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Author Bio

Dan Unger

Dan Unger joined Health Catalyst in April 2014. He came to Health Catalyst after working at Accretive Health where he managed a team that worked with the Intermountain Medical Group to improve revenue cycle processes and reduce operational costs. Prior to Accretive, Dan worked as a consultant at Equation Consulting (a physician economics consulting firm) and as a pricing and profitability analyst at JP Morgan Chase. He graduated from the University of Arizona with degrees in Finance and Entrepreneurship and received his MBA in International Finance from the Thunderbird School of Global Management.

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Dan Unger

Resolving Uncompensated Care: Artificial Intelligence Takes on One of Healthcare's Biggest Costs

Uncompensated care can cost large health systems billions of dollars annually, making outstanding balances one of their biggest costs. Propensity-to-pay tools help organizations target unpaid accounts by using artificial intelligence (AI) to leverage external and internal financial and socioeconomic data and identify the likelihood that patients in a population will pay their balances (propensity to pay). With propensity-to-pay insight, financial teams can focus their efforts on patients most likely to pay, and connect patients who are unable to pay with charity care or government assistance. Both health systems and patients benefit, as patients can avoid bad debt and organizations receive compensation for care they’ve delivered.

Dan Unger

From Surviving to Arriving: A Road Map for Transitioning to Value-Based Reimbursement

When it comes to transitioning to value-based reimbursement, health systems consistently ask two questions:

Why should I invest in reducing utilization when 90+ percent of my business is still fee-for-service (FFS)?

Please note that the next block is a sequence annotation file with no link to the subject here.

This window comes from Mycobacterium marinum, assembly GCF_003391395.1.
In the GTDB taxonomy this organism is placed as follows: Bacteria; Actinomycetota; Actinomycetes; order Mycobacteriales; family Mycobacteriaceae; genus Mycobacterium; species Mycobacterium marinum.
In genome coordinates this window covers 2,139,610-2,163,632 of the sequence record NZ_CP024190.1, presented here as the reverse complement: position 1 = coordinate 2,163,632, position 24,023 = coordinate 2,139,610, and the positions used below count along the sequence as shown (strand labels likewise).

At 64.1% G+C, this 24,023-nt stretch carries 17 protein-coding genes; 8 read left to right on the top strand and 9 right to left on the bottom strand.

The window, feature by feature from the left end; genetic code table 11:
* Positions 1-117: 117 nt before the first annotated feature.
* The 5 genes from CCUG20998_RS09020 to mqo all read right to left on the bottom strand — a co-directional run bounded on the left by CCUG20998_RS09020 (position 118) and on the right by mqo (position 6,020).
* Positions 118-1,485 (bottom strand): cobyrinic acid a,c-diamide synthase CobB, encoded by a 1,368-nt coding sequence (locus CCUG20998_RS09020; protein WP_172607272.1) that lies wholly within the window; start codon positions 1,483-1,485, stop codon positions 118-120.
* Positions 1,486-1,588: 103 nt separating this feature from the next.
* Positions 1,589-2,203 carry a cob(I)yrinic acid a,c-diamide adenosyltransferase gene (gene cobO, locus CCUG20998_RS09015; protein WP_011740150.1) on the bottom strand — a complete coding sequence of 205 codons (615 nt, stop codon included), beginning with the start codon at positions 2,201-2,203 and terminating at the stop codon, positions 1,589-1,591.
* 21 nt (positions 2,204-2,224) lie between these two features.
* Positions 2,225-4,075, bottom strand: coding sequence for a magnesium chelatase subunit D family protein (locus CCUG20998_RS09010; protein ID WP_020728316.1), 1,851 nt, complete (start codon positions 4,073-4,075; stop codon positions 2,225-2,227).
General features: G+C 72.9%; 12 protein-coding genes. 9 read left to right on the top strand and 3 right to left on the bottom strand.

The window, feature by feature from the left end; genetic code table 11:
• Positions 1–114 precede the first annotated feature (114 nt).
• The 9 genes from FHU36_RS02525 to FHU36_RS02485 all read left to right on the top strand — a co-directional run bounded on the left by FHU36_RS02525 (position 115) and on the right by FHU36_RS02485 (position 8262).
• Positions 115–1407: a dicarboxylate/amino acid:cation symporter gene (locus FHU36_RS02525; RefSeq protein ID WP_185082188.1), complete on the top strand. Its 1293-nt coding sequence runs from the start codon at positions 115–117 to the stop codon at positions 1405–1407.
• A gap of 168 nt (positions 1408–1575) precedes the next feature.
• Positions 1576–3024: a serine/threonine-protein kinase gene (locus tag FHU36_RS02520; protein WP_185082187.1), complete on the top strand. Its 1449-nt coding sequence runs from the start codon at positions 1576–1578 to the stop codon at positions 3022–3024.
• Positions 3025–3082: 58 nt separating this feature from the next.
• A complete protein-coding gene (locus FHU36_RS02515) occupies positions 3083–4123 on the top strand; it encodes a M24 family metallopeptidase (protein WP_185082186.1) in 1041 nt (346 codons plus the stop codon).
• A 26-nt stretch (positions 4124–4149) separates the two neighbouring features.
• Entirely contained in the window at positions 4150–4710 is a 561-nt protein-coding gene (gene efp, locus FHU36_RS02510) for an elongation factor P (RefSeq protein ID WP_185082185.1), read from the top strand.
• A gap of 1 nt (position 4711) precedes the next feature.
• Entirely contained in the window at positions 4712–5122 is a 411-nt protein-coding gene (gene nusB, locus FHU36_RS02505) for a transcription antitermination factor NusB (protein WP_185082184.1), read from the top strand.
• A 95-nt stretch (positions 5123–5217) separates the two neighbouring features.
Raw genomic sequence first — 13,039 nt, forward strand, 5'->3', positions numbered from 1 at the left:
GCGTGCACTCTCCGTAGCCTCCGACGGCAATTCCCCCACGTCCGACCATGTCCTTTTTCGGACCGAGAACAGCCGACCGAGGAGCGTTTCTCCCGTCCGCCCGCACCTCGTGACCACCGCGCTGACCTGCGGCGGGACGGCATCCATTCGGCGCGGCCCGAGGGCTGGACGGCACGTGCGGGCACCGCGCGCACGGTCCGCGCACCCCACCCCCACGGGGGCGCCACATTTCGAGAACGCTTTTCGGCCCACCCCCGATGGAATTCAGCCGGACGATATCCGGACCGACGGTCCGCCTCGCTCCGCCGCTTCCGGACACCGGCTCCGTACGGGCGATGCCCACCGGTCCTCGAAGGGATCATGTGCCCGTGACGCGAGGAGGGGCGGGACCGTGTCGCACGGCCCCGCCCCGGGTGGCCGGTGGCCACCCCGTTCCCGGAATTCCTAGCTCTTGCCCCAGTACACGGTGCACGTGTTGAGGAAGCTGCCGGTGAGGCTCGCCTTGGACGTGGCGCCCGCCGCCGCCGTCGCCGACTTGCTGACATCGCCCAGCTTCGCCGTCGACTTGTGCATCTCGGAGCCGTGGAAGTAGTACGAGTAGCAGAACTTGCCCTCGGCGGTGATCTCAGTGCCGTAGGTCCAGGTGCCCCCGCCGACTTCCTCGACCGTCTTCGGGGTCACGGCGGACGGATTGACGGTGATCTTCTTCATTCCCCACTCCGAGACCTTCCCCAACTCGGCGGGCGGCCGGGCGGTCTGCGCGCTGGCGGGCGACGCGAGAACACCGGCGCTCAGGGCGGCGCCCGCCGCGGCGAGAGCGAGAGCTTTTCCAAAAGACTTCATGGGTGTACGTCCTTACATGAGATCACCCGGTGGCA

Where do I start?

This value-based reimbursement road map can help systems transition from barely surviving to successfully arriving (while respecting both shared-risk and FFS worlds):
Stop #1: Surviving— If you don’t get paid for the risk you take on, then you can’t survive long term.
Stop #2: Sustaining—Numerous clinical interventions occur in hospitals that systems can focus on to help improve the bottom line.
Stop #3: Succeeding—Build out competencies on a smaller population with aligned incentives so you can negotiate deeper alignment with key payers.
Stop #4: Arriving— The ultimate destination, where the lines between traditional healthcare delivery and public health are blurred.
Although healthcare is far from arriving at the value-based reimbursement destination, it can use this road map’s pragmatic strategies for heading down the right road.

Dan Unger

The Real Reason Healthcare Costs Are Elusive

These past few years have seen a lot of coverage on healthcare costs. But a majority of these articles just confuse the issue. Some of the reasons healthcare costs are elusive do not include: 1. Hospitals are hiding something. Or 2. There isn’t enough data. Instead, the real reasons behind the difficulty are: 1. Healthcare is complex. 2. Fragmentation. And, most importantly and pervasively, 3. Data governance. Until data governance becomes a priority, healthcare organizations will not be able to get clear answers for their healthcare costs.